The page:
Craig says he made 'mistake' in guilty plea
By Kathy Kiely, USA TODAY
Sen. Larry Craig said Tuesday he "made a mistake" in pleading guilty to a misdemeanor charge involving a June 11 arrest in a Minneapolis airport restroom, saying he made the plea "in hopes it would go away."
"Let me be clear. I am not gay. I never have been gay," Craig, an Idaho Republican, said in a brief appearance with his wife in Boise. He entered the guilty plea earlier this month, several weeks after an undercover officer arrested him at the airport and filed a complaint that said the three-term senator had engaged in actions "often used by persons communicating a desire to engage in sexual conduct." The plea first became widely known Monday.
The senator also disclosed that he hid the guilty plea from his wife and friends, and said he had retained counsel to advise him on legal options. He said he would decide by next month whether to seek re-election to his seat.
Craig made the statement minutes after Senate Republican leaders called for an ethics review of the events surrounding his guilty plea. Republican leaders also are "examining other aspects of the case to see if additional action is required," Senate Republican leader Mitch McConnell of Kentucky and other top GOP lawmakers said in a written statement.
Craig, 62, a three-term senator up for re-election in 2008, first denied any improper behavior in a statement released by his office on Monday.
Earlier Tuesday, Citizens for Responsibility and Ethics in Washington filed a complaint with the Senate Ethics Committee seeking an investigation into whether Craig violated Senate rules by engaging in disorderly conduct.
Craig has stepped down as Senate liaison for Mitt Romney's presidential campaign, according to Matt Rhoades, communication director for the Romney campaign.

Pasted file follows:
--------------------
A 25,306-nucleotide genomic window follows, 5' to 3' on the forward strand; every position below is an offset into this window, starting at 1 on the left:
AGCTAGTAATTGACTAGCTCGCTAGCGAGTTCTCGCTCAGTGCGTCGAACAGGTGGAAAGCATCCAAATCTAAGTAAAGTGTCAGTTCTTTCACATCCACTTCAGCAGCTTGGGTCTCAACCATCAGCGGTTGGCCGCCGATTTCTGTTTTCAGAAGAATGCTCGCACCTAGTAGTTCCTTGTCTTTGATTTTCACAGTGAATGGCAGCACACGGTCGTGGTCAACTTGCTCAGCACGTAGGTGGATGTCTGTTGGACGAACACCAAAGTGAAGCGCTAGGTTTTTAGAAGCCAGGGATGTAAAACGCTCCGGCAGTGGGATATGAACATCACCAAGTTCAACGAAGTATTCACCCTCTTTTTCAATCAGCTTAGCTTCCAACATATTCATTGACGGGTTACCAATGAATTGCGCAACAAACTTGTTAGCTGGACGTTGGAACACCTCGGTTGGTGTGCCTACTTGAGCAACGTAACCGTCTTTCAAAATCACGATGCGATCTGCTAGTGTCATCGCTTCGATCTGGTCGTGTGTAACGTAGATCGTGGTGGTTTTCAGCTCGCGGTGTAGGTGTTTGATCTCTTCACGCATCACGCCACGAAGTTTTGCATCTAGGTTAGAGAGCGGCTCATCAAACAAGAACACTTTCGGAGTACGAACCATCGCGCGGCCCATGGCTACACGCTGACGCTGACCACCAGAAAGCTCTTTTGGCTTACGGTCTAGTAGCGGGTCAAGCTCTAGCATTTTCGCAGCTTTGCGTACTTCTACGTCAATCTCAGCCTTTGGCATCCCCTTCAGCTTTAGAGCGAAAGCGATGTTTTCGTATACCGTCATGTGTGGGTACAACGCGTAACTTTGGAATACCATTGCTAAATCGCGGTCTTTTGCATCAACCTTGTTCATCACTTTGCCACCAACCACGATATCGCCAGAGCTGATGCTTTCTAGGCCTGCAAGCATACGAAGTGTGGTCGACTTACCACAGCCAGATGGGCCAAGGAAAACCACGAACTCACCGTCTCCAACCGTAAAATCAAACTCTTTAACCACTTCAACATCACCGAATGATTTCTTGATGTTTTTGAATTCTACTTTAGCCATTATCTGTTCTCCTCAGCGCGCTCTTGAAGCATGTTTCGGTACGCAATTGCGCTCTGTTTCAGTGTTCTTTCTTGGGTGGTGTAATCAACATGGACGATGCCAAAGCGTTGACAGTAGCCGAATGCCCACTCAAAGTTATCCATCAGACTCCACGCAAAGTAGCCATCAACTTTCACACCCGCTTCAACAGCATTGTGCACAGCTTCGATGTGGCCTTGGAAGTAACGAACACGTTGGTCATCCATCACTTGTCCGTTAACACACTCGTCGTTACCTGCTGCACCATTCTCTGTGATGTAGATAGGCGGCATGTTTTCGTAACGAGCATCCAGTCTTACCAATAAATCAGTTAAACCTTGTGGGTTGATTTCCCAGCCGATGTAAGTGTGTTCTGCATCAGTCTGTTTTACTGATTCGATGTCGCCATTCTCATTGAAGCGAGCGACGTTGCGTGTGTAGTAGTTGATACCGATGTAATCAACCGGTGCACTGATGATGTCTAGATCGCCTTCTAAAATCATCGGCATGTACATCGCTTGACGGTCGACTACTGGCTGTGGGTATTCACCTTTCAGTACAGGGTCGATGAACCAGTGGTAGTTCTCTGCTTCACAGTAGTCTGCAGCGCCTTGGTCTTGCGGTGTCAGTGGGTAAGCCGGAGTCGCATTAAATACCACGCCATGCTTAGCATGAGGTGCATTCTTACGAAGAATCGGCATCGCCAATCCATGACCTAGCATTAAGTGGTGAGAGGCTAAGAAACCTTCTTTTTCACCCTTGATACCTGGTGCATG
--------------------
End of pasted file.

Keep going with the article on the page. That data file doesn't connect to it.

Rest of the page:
"This definitely makes the race more competitive," Democratic Senatorial Campaign Committee spokeswoman Hannah August said.
Craig's seat was considered among the safest of 20 Republican Senate seats up in next year's election.
Craig's likely Democratic opponent, Larry LaRocco, a former member of Congress, said Monday he wouldn't comment on Craig's troubles but insisted he can beat the senator based on issues such as veterans' assistance, immigration and Iraq.
"There are a lot of vulnerabilities regardless of what happened," LaRocco told USA TODAY in a phone interview from Coeur d'Alene.
The Idaho Statesman reported that Mike Crapo, Idaho's other Republican senator, told reporters he spoke to Craig on Monday and takes Craig at his word that he did nothing inappropriate.
"I was very concerned," Crapo said. "I made a phone call and visited with Larry, and he explained to me as he has to everyone. I take him at his word."
When asked whether Craig should run for re-election, Crapo said: "That is really Larry's decision. He has been deciding whether to run already. This is a very tough decision to make under any circumstance. Whatever Larry decides, I will support."
The Statesman, the biggest newspaper in Idaho, carried a lengthy story Tuesday describing its investigation of alleged homosexual activity by Craig. In the story, which the newspaper said was inconclusive, Craig vigorously denied engaging in homosexual activity.